Here is another amusing excerpt from Inhuman Bondage:
“Much of this hostility to emancipation in any form arose from the widespread white fear that if blacks were released from the surveillance of bondage, their crime rate would soar and the costs of their maintenance would be transferred from their owners to the taxpayers responsible for what we would call local welfare.”
Once upon a time, there was a theory of the Black Undertow in the Northern states. It was a speculative notion. It was a destructive future possibility that might arise following the immediate abolition of slavery, as opposed to a plan of gradual emancipation coupled with colonization.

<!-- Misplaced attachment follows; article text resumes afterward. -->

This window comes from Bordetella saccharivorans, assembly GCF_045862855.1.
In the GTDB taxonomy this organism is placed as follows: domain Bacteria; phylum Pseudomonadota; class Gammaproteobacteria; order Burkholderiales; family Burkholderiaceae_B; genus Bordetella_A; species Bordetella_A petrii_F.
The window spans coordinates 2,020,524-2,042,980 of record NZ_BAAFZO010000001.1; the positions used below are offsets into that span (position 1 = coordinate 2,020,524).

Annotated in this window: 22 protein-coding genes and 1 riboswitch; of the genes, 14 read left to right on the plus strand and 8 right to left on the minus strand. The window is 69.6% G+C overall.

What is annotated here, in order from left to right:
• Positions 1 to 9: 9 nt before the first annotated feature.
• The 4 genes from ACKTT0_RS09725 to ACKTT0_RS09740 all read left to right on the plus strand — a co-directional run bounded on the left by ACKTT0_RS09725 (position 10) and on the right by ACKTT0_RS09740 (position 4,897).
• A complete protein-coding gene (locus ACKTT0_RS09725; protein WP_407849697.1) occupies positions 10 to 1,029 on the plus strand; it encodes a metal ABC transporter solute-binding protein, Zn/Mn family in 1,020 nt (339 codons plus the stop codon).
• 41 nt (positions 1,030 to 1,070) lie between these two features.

Crime might soar. Property values might decline. Businesses might close. Schools might be ruined. The political system might be corrupted by permanently aggrieved black voters. Taxpayers might have to assume the financial burden of providing for indigent free negroes.
Note: Under slavery, the Black Undertow was effectively privatized. Masters were responsible for the welfare and behavior of their slaves. They also had the power to compel their slaves to labor on their plantations and produce valuable agricultural commodities (cotton, rice, tobacco, etc.) that contributed to the prosperity of the country.